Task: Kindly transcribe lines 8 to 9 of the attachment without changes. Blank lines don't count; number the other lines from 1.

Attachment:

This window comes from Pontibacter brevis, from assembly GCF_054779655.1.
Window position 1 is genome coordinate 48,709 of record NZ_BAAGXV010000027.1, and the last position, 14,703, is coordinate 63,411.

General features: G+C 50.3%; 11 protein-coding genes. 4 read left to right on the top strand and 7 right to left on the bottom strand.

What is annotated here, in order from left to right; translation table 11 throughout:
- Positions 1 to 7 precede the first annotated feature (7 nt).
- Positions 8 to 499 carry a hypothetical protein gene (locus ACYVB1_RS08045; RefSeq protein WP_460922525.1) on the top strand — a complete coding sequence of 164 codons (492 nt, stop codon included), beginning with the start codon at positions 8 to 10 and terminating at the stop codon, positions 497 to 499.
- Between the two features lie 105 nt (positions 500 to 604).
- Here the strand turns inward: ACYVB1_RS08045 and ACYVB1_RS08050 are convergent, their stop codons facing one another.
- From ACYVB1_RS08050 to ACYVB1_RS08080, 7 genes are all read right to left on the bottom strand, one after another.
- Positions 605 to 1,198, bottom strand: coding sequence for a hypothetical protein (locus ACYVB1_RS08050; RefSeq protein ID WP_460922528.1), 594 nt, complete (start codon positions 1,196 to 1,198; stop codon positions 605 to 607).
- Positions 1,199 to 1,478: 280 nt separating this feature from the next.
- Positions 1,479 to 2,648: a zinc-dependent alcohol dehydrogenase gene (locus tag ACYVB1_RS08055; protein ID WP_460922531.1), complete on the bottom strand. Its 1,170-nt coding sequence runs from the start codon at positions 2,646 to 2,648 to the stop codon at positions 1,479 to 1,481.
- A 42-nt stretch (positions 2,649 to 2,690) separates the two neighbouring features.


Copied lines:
- Here the strand turns inward: ACYVB1_RS08045 and ACYVB1_RS08050 are convergent, their stop codons facing one another.
- From ACYVB1_RS08050 to ACYVB1_RS08080, 7 genes are all read right to left on the bottom strand, one after another.